Sunday, 25 August 2013

'The Riders' - Lord Dunsany

Who treads these level lands of gold,
The level fields of mist and air,
And rolling moutains manifold
And towers of twilight over there?

No mortal foot upon them strays,
No archer in the tower dwells,
but feet too airy for our ways
Go up and down their hills and dells.

The people out of old romance,
And people that have never been,
And those that on the border dance
Between old history and between.

Resounding fable, as the king
Who held his court at Camelot.
There Guinevere is wandering
And there the knight Sir Lancelot.

And by yon precipice of white,
As steep as Roncesvalles, and more,
Within an inch of fancy's sight,
Roland the peerless rides to war.

And just the tip of Quixote's spear,
The greatest of them all by far,
Is surely visible from here!
But no, it is the Evening Star.

I'm not one for talking about poetry, not really. I wouldn't know where to start for one thing; I paid my dues at English A-Level (which was hard enough) but now a lot of poetry is like a foreign language to me. It sounds musical to my ears but I can't understand it. The landscape described in 'The Riders' though, it's where we all go isn't it? Well, fans of fantasy anyway. It may well be that 'No mortal foot upon them strays' but we have all caught a glimpse of 'these level lands of gold' whenever we've opened a book and caught a glimpse of the magic. It's the 'rolling moutains', and that almost tangible connection between legend and the fantasy stories of today, that keep us turning the pages. Well, me anyway (now that I'm thinking about it a little more).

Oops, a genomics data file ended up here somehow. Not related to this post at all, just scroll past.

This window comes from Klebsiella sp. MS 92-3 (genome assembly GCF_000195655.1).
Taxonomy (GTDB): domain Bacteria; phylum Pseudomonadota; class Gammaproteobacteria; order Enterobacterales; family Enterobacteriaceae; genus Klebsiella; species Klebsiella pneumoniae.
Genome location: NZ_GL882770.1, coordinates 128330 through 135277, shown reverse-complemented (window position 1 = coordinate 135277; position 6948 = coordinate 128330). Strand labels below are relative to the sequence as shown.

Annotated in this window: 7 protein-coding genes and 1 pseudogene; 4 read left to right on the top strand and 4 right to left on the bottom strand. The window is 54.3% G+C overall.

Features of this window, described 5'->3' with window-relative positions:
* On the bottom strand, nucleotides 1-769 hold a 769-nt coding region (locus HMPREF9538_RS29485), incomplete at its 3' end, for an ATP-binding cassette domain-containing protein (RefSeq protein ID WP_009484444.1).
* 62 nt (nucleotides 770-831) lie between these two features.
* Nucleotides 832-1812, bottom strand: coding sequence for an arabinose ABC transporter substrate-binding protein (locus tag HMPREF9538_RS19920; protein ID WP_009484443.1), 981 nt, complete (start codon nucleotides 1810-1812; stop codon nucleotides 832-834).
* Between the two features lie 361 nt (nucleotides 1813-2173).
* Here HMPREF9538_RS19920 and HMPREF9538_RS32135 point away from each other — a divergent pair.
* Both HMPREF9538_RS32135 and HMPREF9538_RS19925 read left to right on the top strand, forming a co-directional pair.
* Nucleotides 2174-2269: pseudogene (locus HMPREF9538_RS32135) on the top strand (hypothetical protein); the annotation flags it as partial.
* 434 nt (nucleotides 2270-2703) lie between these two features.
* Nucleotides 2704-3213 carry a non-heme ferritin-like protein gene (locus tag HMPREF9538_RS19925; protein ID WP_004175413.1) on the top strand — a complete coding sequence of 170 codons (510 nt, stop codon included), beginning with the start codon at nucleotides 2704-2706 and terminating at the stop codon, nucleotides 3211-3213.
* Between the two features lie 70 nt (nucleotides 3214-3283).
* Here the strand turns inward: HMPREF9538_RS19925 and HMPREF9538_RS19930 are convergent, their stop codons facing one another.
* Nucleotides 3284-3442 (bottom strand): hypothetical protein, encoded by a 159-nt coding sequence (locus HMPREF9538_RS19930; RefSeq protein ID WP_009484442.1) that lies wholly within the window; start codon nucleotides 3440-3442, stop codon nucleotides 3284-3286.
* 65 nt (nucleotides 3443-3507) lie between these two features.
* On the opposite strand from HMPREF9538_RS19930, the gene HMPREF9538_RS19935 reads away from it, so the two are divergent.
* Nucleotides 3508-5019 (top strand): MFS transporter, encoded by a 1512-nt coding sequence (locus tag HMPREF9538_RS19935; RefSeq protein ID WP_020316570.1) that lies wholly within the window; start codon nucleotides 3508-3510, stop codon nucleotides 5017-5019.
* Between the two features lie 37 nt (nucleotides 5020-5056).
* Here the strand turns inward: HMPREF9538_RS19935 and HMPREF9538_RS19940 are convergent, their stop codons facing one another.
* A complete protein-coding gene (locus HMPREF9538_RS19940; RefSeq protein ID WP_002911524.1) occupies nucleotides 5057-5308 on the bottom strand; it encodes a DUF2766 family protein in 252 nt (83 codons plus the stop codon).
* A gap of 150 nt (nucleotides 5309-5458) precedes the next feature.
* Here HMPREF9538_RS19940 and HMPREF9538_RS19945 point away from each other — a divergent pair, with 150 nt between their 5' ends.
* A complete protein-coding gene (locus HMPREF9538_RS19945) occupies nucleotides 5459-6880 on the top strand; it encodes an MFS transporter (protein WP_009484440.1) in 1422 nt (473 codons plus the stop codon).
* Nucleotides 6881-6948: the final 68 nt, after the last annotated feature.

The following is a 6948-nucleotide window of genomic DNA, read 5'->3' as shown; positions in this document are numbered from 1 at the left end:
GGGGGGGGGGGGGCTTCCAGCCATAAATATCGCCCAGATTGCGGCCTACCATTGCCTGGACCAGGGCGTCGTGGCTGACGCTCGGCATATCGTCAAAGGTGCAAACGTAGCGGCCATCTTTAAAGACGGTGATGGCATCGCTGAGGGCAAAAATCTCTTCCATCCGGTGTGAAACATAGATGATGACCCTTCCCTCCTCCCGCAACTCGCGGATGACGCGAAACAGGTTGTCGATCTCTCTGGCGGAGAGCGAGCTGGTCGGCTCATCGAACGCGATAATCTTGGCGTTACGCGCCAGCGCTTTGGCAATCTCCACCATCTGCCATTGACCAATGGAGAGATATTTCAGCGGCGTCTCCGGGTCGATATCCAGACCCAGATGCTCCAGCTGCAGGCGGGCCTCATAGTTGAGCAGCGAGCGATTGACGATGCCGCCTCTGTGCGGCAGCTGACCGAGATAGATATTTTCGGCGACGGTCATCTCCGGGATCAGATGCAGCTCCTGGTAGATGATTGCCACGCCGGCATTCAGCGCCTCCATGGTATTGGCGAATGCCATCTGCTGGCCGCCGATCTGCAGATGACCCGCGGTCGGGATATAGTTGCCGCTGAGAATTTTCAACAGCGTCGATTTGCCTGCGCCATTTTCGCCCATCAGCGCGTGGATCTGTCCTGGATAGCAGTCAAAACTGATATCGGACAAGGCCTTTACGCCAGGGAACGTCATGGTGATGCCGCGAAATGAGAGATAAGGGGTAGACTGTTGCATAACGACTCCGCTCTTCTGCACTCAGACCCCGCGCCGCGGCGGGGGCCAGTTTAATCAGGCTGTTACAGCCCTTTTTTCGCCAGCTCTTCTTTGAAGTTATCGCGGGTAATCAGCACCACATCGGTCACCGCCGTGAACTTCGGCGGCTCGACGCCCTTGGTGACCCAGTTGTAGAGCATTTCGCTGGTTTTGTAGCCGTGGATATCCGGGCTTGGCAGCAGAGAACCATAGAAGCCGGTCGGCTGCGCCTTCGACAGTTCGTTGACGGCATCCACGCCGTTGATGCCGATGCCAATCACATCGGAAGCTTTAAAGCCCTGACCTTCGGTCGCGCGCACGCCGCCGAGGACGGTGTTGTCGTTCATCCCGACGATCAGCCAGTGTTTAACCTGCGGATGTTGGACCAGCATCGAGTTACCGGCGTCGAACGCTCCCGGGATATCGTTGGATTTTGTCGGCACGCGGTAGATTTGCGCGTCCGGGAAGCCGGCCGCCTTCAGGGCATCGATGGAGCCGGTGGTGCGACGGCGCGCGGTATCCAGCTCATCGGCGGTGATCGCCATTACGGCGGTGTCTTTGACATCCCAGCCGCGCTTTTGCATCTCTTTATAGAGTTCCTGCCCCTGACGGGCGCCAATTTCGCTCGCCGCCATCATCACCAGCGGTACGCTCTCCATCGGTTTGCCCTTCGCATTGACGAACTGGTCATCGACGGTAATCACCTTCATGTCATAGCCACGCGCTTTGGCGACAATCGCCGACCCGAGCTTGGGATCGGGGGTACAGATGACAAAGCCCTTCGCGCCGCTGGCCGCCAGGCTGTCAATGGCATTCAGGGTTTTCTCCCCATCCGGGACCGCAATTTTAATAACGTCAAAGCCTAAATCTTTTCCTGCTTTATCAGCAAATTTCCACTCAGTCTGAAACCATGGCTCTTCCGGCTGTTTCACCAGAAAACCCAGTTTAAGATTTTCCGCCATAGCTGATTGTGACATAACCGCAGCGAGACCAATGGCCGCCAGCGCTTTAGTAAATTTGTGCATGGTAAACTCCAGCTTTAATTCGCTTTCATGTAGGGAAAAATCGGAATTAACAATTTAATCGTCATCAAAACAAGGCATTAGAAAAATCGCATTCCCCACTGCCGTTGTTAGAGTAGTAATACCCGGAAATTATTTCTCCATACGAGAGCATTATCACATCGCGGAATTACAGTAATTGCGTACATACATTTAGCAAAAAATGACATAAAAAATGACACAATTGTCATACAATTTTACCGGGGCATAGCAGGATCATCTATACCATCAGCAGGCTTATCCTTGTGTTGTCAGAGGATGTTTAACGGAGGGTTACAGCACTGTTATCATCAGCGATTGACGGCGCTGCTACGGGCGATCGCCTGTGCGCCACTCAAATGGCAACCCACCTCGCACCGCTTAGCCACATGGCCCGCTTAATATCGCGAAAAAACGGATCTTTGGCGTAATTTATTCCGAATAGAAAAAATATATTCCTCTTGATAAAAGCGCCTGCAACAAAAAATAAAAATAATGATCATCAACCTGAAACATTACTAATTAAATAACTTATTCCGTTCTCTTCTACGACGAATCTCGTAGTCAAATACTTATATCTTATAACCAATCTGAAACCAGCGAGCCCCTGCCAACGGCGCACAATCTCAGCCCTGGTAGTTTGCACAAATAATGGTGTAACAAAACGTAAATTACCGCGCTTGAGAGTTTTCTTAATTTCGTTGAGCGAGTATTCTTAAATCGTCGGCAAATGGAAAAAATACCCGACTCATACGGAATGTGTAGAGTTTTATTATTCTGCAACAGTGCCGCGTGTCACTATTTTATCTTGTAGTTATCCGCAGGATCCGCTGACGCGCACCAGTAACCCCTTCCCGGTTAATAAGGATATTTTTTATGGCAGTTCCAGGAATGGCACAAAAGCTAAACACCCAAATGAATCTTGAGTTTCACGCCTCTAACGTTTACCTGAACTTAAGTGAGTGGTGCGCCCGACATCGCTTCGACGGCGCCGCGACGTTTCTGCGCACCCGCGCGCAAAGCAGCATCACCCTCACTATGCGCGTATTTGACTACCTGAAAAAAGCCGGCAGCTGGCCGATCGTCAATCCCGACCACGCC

Looking back at what I've just written, maybe it was just that I never found the right poems that would talk to me in the way that 'The Riders' did. Lord Dunsany's imagery is magical and not only can I see those lands but I want to go back and visit again. On the old blog, I once wrote a short post about how poetry in fantasy just left me cold; I'll still hold to that with certain books (*Cough!*The Hobbit*Cough!) but maybe I'm ready to be proved wrong just a little bit. Any recommendations? I'm pretty sure Robert E. Howard wrote a poem or two and a couple of others whose names escape me (Clark Ashton-Smith? Lovecraft?)

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